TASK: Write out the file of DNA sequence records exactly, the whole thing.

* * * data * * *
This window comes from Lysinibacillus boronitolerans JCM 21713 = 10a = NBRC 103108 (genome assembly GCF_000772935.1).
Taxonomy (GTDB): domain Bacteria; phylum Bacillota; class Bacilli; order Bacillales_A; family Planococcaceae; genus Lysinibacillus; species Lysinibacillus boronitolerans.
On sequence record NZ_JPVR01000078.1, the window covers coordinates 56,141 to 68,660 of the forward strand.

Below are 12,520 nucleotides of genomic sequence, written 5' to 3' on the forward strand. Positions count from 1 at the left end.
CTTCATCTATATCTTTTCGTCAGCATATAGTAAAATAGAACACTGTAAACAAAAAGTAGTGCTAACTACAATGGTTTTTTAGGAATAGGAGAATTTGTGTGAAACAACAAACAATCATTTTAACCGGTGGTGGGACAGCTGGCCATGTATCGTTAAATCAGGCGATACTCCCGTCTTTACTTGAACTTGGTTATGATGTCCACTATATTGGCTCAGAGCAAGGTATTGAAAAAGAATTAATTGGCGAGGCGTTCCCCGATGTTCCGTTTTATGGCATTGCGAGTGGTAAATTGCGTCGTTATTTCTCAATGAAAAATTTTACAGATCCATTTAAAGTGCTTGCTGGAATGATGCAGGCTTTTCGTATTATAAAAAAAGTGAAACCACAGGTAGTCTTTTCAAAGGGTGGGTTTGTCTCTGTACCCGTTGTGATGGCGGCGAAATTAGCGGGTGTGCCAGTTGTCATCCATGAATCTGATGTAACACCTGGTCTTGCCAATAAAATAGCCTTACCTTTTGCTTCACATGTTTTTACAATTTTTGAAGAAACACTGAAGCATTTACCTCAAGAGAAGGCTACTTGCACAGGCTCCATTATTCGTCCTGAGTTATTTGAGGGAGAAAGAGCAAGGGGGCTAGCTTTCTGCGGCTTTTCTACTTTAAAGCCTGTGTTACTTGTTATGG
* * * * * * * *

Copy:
This window comes from Lysinibacillus boronitolerans JCM 21713 = 10a = NBRC 103108 (genome assembly GCF_000772935.1).
Taxonomy (GTDB): domain Bacteria; phylum Bacillota; class Bacilli; order Bacillales_A; family Planococcaceae; genus Lysinibacillus; species Lysinibacillus boronitolerans.
On sequence record NZ_JPVR01000078.1, the window covers coordinates 56,141 to 68,660 of the forward strand.

Below are 12,520 nucleotides of genomic sequence, written 5' to 3' on the forward strand. Positions count from 1 at the left end.
CTTCATCTATATCTTTTCGTCAGCATATAGTAAAATAGAACACTGTAAACAAAAAGTAGTGCTAACTACAATGGTTTTTTAGGAATAGGAGAATTTGTGTGAAACAACAAACAATCATTTTAACCGGTGGTGGGACAGCTGGCCATGTATCGTTAAATCAGGCGATACTCCCGTCTTTACTTGAACTTGGTTATGATGTCCACTATATTGGCTCAGAGCAAGGTATTGAAAAAGAATTAATTGGCGAGGCGTTCCCCGATGTTCCGTTTTATGGCATTGCGAGTGGTAAATTGCGTCGTTATTTCTCAATGAAAAATTTTACAGATCCATTTAAAGTGCTTGCTGGAATGATGCAGGCTTTTCGTATTATAAAAAAAGTGAAACCACAGGTAGTCTTTTCAAAGGGTGGGTTTGTCTCTGTACCCGTTGTGATGGCGGCGAAATTAGCGGGTGTGCCAGTTGTCATCCATGAATCTGATGTAACACCTGGTCTTGCCAATAAAATAGCCTTACCTTTTGCTTCACATGTTTTTACAATTTTTGAAGAAACACTGAAGCATTTACCTCAAGAGAAGGCTACTTGCACAGGCTCCATTATTCGTCCTGAGTTATTTGAGGGAGAAAGAGCAAGGGGGCTAGCTTTCTGCGGCTTTTCTACTTTAAAGCCTGTGTTACTTGTTATGG